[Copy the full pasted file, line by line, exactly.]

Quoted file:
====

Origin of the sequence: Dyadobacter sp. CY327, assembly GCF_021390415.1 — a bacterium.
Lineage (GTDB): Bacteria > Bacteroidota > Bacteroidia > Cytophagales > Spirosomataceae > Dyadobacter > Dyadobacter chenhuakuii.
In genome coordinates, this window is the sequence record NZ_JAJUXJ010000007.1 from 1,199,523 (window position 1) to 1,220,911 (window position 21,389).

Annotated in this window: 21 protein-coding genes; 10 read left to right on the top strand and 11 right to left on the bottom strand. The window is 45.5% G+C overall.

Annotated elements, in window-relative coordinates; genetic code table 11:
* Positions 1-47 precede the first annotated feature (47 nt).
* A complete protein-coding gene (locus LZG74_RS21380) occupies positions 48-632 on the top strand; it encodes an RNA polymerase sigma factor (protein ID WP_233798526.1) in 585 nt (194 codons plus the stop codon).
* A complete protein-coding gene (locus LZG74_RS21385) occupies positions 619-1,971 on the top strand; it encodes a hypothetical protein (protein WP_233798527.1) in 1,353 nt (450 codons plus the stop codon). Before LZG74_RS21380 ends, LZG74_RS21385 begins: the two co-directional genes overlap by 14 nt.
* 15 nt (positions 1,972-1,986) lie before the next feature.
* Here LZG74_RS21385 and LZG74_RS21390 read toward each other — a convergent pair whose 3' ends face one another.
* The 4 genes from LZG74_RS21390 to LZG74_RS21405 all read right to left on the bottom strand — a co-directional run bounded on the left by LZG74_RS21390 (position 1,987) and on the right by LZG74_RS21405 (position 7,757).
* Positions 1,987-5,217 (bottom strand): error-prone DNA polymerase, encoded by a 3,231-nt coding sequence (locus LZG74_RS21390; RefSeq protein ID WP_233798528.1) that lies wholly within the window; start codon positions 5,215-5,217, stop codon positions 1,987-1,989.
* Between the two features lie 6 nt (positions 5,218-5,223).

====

Origin of the sequence: Dyadobacter sp. CY327, assembly GCF_021390415.1 — a bacterium.
Lineage (GTDB): Bacteria > Bacteroidota > Bacteroidia > Cytophagales > Spirosomataceae > Dyadobacter > Dyadobacter chenhuakuii.
In genome coordinates, this window is the sequence record NZ_JAJUXJ010000007.1 from 1,199,523 (window position 1) to 1,220,911 (window position 21,389).

Annotated in this window: 21 protein-coding genes; 10 read left to right on the top strand and 11 right to left on the bottom strand. The window is 45.5% G+C overall.

Annotated elements, in window-relative coordinates; genetic code table 11:
* Positions 1-47 precede the first annotated feature (47 nt).
* A complete protein-coding gene (locus LZG74_RS21380) occupies positions 48-632 on the top strand; it encodes an RNA polymerase sigma factor (protein ID WP_233798526.1) in 585 nt (194 codons plus the stop codon).
* A complete protein-coding gene (locus LZG74_RS21385) occupies positions 619-1,971 on the top strand; it encodes a hypothetical protein (protein WP_233798527.1) in 1,353 nt (450 codons plus the stop codon). Before LZG74_RS21380 ends, LZG74_RS21385 begins: the two co-directional genes overlap by 14 nt.
* 15 nt (positions 1,972-1,986) lie before the next feature.
* Here LZG74_RS21385 and LZG74_RS21390 read toward each other — a convergent pair whose 3' ends face one another.
* The 4 genes from LZG74_RS21390 to LZG74_RS21405 all read right to left on the bottom strand — a co-directional run bounded on the left by LZG74_RS21390 (position 1,987) and on the right by LZG74_RS21405 (position 7,757).
* Positions 1,987-5,217 (bottom strand): error-prone DNA polymerase, encoded by a 3,231-nt coding sequence (locus LZG74_RS21390; RefSeq protein ID WP_233798528.1) that lies wholly within the window; start codon positions 5,215-5,217, stop codon positions 1,987-1,989.
* Between the two features lie 6 nt (positions 5,218-5,223).